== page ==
Genetic Liability for Major Depression Ups Risk of Suicide Attempts
A new study has discovered that a genetic predisposition for major depression also increases an individual’s risk for a suicide attempt. The finding of a shared genetic link between suicide attempt and major depression comes from the largest genome-wide association study (GWAS) to date on suicide attempts.
Researchers at the Icahn School of Medicine at Mount Sinai found that a genetic liability for major depression increases an individual’s risk for suicide attempts regardless of an individual’s mental health diagnosis.
Moreover, suicide attempters with major depressive disorder, bipolar disorder or a schizophrenia diagnosis carry a greater genetic liability for major depression than non-attempters.
Their findings appear in The American Journal of Psychiatry.
Suicide is a worldwide public health problem, with more than 800,000 deaths due to suicide each year. Suicide and suicide attempts take an emotional toll on families and friends of those who died, as well as on attempt survivors.
The Centers for Disease Control and Prevention report that suicide costs the US economy $51 billion per year in medical costs for individuals and families, lost income for families, and lost productivity for employers.
These stark figures highlight the urgent need for improved prevention and treatment, yet progress has been hampered by the lack of reliable methods for predicting suicidality and a poor understanding of its biological etiology.
“Like many psychiatric disorders, suicide attempt is known to have a partially genetic underpinning and genetic studies can provide invaluable insights into the underlying biology,” says Niamh Mullins, PhD, Postdoctoral Fellow in Psychiatric Genomics.
“Through the collective efforts of many researchers, we analyzed the genomes of suicide attempters and non-attempters across three major psychiatric disorders.
Our data showed that suicide attempters with major depressive disorder, bipolar disorder or a schizophrenia diagnosis carry a greater genetic liability for major depression than non-attempters.”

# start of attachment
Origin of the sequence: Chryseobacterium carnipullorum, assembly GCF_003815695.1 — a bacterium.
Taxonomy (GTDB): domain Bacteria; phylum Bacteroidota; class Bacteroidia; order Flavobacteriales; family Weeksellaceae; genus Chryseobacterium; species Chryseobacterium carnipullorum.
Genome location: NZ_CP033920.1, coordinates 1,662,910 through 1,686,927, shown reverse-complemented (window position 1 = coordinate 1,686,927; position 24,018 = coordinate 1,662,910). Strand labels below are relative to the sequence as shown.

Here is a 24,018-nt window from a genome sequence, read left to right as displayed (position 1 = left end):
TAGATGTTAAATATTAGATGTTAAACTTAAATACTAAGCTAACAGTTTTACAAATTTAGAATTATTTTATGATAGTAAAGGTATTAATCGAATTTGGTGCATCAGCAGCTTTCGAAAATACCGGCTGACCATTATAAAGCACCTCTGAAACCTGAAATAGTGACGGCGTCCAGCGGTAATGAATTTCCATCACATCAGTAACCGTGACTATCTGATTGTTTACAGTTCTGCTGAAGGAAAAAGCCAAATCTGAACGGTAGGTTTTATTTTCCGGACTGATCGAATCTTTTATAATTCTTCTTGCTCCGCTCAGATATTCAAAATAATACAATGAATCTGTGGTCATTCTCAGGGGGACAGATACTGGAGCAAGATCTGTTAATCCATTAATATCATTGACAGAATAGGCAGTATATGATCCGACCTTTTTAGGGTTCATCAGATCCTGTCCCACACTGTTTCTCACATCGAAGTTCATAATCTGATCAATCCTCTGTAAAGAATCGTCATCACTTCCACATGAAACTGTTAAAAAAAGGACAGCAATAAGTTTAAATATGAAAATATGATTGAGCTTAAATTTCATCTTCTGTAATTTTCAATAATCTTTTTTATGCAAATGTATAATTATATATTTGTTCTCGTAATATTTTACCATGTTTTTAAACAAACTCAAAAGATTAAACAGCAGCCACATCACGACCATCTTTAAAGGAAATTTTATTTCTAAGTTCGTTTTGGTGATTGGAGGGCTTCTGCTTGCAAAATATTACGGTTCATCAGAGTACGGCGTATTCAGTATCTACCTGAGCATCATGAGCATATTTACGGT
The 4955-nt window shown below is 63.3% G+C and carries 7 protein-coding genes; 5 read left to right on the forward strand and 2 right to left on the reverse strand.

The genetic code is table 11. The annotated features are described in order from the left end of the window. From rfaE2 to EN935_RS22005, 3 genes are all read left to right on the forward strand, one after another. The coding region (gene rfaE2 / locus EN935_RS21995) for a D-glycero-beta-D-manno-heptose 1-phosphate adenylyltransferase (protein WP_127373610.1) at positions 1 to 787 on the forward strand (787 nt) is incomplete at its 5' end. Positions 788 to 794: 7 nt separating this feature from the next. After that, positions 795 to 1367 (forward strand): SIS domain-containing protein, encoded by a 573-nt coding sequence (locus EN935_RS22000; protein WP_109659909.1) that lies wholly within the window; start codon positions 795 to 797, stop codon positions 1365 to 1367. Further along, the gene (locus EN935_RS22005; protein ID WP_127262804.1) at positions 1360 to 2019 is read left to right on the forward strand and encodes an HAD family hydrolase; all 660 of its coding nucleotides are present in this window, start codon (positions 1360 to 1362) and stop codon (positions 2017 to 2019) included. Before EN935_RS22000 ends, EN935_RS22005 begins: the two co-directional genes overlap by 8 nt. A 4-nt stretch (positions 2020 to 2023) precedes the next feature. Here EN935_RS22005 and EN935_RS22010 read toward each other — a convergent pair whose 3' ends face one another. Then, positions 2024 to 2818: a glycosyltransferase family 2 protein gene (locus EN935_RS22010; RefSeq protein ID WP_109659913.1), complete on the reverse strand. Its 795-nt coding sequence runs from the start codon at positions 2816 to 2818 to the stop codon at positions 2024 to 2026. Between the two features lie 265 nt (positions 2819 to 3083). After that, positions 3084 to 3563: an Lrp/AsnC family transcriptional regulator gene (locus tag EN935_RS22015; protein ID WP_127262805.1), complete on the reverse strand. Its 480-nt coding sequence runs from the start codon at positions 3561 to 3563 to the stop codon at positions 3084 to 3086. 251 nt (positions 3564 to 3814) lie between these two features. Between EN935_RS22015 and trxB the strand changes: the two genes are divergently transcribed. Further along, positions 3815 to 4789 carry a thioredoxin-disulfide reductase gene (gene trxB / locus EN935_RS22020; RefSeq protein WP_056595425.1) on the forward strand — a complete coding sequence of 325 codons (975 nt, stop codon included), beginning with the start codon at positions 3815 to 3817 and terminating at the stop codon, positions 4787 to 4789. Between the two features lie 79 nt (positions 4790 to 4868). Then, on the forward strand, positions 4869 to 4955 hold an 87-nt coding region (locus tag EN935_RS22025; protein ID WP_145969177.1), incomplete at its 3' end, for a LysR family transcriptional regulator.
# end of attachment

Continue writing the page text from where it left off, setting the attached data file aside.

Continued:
Specifically, the current study compared the genomes of 6,569 suicide attempters and 17,232 non-attempters with major depressive disorder, bipolar disorder, or schizophrenia from the Psychiatric Genomics Consortium, an international collaboration for conducting large-scale genetic studies of psychiatric disorders.
Samples were combined across 46 individual cohorts from Europe, the United States, and Australia. Using polygenic risk scores, which summarize an individual’s genetic liability to a disease based on the results of an independent genetic study, the research team showed that suicide attempters carry an increased genetic liability for depression, regardless of the psychiatric disorder they are affected by.
“These results indicate the existence of a shared genetic etiology between suicide attempt and major depression that is common to suicide attempt in different psychiatric disorders,” says Dr. Mullins.
“Our study is the first consortium-based GWAS on suicide attempt and makes significant progress in increasing numbers by combining samples across clinical cohorts. However, further collaborative efforts to amass samples on an even larger scale will be essential to identify specific genetic variants which play a role in increasing risk of suicide attempt.”
Researchers believe the findings reveal the biological mechanisms underlying suicidality. This knowledge will hopefully lead to the development of new treatments and preventions.
Suicide is a tragic event — learning more about the origin and the innate risk some individuals possess help to reduce its associated burden on patients, families and healthcare systems.
Source: Mount Sinai